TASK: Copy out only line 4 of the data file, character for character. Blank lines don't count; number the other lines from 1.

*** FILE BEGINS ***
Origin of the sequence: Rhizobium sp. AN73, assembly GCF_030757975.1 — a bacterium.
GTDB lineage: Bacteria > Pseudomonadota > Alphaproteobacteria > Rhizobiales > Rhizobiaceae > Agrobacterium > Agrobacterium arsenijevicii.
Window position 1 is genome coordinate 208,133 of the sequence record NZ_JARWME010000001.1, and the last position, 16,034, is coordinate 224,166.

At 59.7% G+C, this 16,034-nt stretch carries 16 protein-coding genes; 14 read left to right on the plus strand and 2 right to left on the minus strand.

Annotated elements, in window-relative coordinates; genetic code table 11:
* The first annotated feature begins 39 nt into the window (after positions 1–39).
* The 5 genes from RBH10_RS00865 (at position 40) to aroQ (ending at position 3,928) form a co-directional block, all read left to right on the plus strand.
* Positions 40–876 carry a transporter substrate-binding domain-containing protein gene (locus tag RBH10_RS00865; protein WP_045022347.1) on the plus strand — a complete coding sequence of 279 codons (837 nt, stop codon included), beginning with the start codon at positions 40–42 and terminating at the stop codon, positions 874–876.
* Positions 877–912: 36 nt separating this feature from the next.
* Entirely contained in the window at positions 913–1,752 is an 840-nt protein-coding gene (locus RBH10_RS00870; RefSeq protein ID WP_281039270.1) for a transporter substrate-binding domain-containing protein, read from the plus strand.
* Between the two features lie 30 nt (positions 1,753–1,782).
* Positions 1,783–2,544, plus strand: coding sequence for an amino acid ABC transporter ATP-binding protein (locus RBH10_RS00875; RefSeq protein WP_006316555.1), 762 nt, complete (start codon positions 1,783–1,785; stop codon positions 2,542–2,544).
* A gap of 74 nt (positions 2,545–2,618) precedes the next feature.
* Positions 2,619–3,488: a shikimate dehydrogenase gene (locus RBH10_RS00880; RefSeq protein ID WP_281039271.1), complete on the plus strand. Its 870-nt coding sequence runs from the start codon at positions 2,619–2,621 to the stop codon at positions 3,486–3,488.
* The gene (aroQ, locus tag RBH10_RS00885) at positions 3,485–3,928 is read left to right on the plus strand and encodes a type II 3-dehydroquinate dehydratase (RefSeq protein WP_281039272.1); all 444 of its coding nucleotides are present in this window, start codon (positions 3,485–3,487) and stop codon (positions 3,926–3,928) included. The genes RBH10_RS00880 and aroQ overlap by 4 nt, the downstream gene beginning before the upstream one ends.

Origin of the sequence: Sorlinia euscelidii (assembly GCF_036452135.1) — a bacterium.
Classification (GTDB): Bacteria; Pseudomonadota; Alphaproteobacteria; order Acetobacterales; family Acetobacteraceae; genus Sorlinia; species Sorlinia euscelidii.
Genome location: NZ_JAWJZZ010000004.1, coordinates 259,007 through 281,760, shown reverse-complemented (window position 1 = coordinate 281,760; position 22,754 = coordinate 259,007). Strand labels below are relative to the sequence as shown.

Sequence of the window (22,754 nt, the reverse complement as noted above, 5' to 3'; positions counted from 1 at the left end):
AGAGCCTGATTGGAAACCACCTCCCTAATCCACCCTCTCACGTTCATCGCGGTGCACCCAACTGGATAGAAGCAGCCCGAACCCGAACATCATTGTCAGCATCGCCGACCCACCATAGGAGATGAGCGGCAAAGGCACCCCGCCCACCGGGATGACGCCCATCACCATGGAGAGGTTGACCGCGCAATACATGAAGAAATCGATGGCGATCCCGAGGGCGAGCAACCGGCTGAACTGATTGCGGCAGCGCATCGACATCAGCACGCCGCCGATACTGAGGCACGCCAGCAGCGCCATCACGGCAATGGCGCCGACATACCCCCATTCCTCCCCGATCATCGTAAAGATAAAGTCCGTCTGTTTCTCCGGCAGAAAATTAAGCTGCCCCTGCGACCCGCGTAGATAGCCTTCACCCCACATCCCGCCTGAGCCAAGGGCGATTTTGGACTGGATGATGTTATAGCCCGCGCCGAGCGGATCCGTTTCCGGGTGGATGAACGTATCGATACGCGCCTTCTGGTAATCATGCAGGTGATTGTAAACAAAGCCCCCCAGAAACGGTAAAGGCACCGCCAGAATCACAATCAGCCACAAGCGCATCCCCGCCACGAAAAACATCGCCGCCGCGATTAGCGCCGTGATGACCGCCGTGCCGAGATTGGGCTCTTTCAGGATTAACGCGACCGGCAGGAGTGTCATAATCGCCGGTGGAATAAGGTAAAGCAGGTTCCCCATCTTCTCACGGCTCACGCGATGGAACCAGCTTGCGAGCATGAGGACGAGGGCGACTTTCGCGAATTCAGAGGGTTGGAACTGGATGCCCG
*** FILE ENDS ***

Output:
At 59.7% G+C, this 16,034-nt stretch carries 16 protein-coding genes; 14 read left to right on the plus strand and 2 right to left on the minus strand.